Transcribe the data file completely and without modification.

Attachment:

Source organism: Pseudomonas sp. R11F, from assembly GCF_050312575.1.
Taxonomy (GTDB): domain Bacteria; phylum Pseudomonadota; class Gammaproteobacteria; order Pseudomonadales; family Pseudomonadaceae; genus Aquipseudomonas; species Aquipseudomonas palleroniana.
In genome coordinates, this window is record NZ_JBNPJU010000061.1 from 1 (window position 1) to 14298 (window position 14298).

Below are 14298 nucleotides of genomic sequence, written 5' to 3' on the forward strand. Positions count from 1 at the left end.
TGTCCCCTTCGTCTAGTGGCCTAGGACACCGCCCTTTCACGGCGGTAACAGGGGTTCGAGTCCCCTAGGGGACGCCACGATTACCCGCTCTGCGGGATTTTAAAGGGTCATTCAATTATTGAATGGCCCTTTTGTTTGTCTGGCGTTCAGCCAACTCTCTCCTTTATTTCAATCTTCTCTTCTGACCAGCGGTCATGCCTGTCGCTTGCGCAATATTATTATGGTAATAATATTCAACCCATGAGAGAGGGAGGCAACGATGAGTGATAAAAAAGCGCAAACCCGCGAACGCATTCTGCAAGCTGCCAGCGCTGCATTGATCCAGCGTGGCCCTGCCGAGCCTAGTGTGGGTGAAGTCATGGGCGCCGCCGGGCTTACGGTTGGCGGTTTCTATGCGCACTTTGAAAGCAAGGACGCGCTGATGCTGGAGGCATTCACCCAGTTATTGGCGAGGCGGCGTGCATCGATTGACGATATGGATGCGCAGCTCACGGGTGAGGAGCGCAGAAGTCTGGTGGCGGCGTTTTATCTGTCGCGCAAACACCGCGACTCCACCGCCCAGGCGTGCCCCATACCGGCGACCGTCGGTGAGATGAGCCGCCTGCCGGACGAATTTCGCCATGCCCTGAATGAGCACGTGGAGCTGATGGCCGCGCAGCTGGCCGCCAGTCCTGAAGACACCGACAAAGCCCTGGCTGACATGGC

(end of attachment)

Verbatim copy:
Source organism: Pseudomonas sp. R11F, from assembly GCF_050312575.1.
Taxonomy (GTDB): domain Bacteria; phylum Pseudomonadota; class Gammaproteobacteria; order Pseudomonadales; family Pseudomonadaceae; genus Aquipseudomonas; species Aquipseudomonas palleroniana.
In genome coordinates, this window is record NZ_JBNPJU010000061.1 from 1 (window position 1) to 14298 (window position 14298).

Below are 14298 nucleotides of genomic sequence, written 5' to 3' on the forward strand. Positions count from 1 at the left end.
TGTCCCCTTCGTCTAGTGGCCTAGGACACCGCCCTTTCACGGCGGTAACAGGGGTTCGAGTCCCCTAGGGGACGCCACGATTACCCGCTCTGCGGGATTTTAAAGGGTCATTCAATTATTGAATGGCCCTTTTGTTTGTCTGGCGTTCAGCCAACTCTCTCCTTTATTTCAATCTTCTCTTCTGACCAGCGGTCATGCCTGTCGCTTGCGCAATATTATTATGGTAATAATATTCAACCCATGAGAGAGGGAGGCAACGATGAGTGATAAAAAAGCGCAAACCCGCGAACGCATTCTGCAAGCTGCCAGCGCTGCATTGATCCAGCGTGGCCCTGCCGAGCCTAGTGTGGGTGAAGTCATGGGCGCCGCCGGGCTTACGGTTGGCGGTTTCTATGCGCACTTTGAAAGCAAGGACGCGCTGATGCTGGAGGCATTCACCCAGTTATTGGCGAGGCGGCGTGCATCGATTGACGATATGGATGCGCAGCTCACGGGTGAGGAGCGCAGAAGTCTGGTGGCGGCGTTTTATCTGTCGCGCAAACACCGCGACTCCACCGCCCAGGCGTGCCCCATACCGGCGACCGTCGGTGAGATGAGCCGCCTGCCGGACGAATTTCGCCATGCCCTGAATGAGCACGTGGAGCTGATGGCCGCGCAGCTGGCCGCCAGTCCTGAAGACACCGACAAAGCCCTGGCTGACATGGC